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An Introduction to C'ali: Morphosyntax

From:Thomas R. Wier <trwier@...>
Date:Tuesday, August 6, 2002, 1:08
In my last post, I discussed some of the basic phonology
of C'ali, and compared and contrasted it with Phaleran.
In many respects, we saw how similar the two languages are;
in morphosyntax, however, the contrast could hardly be more
stark. Whereas Phaleran is strongly left-branching, C'ali
is strongly right-branching; whereas Phaleran tends towards
polysynthesis, C'ali tends only to moderate inflection;
whereas in Phaleran, there is no trace of gender agreement,
C'ali gender agreement is quite robust.  But all this in
time.  First, the case system.


C'ali is what is sometimes called a Split-S language, where the
subject of intransitive verbs is assigned a case marking,
agent or patient, generally based on the prototypical semantic
role that subject carries out (but see my earlier post on
the behavior of Split-S languages for more detail).  The case
marking prototypical agents is here called the nominative,
while the case marking prototypical patients is called the
oblique, as it shows up also as the object of prepositions
(unlike Phaleran, C'ali almost exclusively has prepositions).
In addition to these two core cases, there is a genitive
case, which has a variety of functions, including possession
and demoted agents.

The interesting thing about C'ali is that whether case shows up
on any given NP depends on its placement both in the nominal
hierarchy and on its definiteness.  One can imagine two axes.
On the x-axis we find points for first person, second
person, third person, proper names, humans, nonhuman animates
and inanimates, respectively (starting at the far right of
the coordinates and proceding leftwards)  On the y-axis,
we can imagine three coordinates:  definite and referential,
indefinite and referential, and indefinite but nonreferential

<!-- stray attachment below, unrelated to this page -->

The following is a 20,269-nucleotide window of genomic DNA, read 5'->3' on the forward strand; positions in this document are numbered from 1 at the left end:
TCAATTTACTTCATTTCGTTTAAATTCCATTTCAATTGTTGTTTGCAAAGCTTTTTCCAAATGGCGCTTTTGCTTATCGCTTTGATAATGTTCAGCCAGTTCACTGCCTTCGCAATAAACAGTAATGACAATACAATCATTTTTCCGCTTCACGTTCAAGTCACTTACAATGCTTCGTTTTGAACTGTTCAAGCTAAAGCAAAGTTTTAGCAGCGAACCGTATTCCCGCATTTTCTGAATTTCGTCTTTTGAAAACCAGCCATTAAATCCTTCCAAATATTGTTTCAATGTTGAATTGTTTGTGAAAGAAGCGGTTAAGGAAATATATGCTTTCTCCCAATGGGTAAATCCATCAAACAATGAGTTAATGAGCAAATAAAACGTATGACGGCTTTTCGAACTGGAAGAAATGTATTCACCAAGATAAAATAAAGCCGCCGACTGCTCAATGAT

(where definites are placed highest).  Then this space is
divided up into four regions defined by parallel lines with
negative slopes by which there is a region A consisting mostly
of definites and nominals high on the hierarchy, a region
B with less definite nominals and lower hierarchically, etc.

The behavior of the regions and the kinds of nominals that
may belong to them is roughly as follows:

Region A:  all cases marked morphologically on both the
head and modifying adjectives. (All pronouns, which
are usually definite, proper names with high definiteness.)

Region B:  all cases marked on the head nominal itself,
while modifying adjectives and modifyers mark only the
core. (Proper names and humans with high definiteness,
and [rarely] pronouns with low definiteness.)

Region C: only core cases marked on head nominal, while
adjectives take no marking. (Proper names with low
definiteness, humans with medium definiteness, and
nonhuman animates with high definiteness, inanimates
and abstractions with high definiteness.)

Region D: no marking of cases on either nominals or
modifiers. (Humans with low definiteness, nonhuman
animates with medium definiteness, inanimates and
abstractions with medium or low definiteness.)

What this means is that case marking is intimately tied
to discourse functions.  There are no articles per se,
since the case marking itself gives you information about
definiteness, referentiality and redundantly about
participants in the discourse. As a result, case marking
is in great deal a matter of the speaker's perception of
events;  different speakers may therefore differ
significantly on the frequency of particular markings.

(Once I've actually come up with a decent lexicon, I can
give examples.)

Anyways, I'd be interested in people's critiques and comments.
I've never seen such a distribution of case except on a much
smaller scale (in Persian, Georgian, e.g.).  I plan to post
later on verbal inflection and gender agreement, but I have
not <ahem> done the fieldwork for this, so to speak.

Thomas Wier
Dept. of Linguistics  "Nihil magis praestandum est quam ne pecorum ritu
University of Chicago sequamur antecedentium gregem, pergentes non qua
1010 E. 59th Street   eundum est, sed qua itur." -- Seneca
Chicago, IL 60637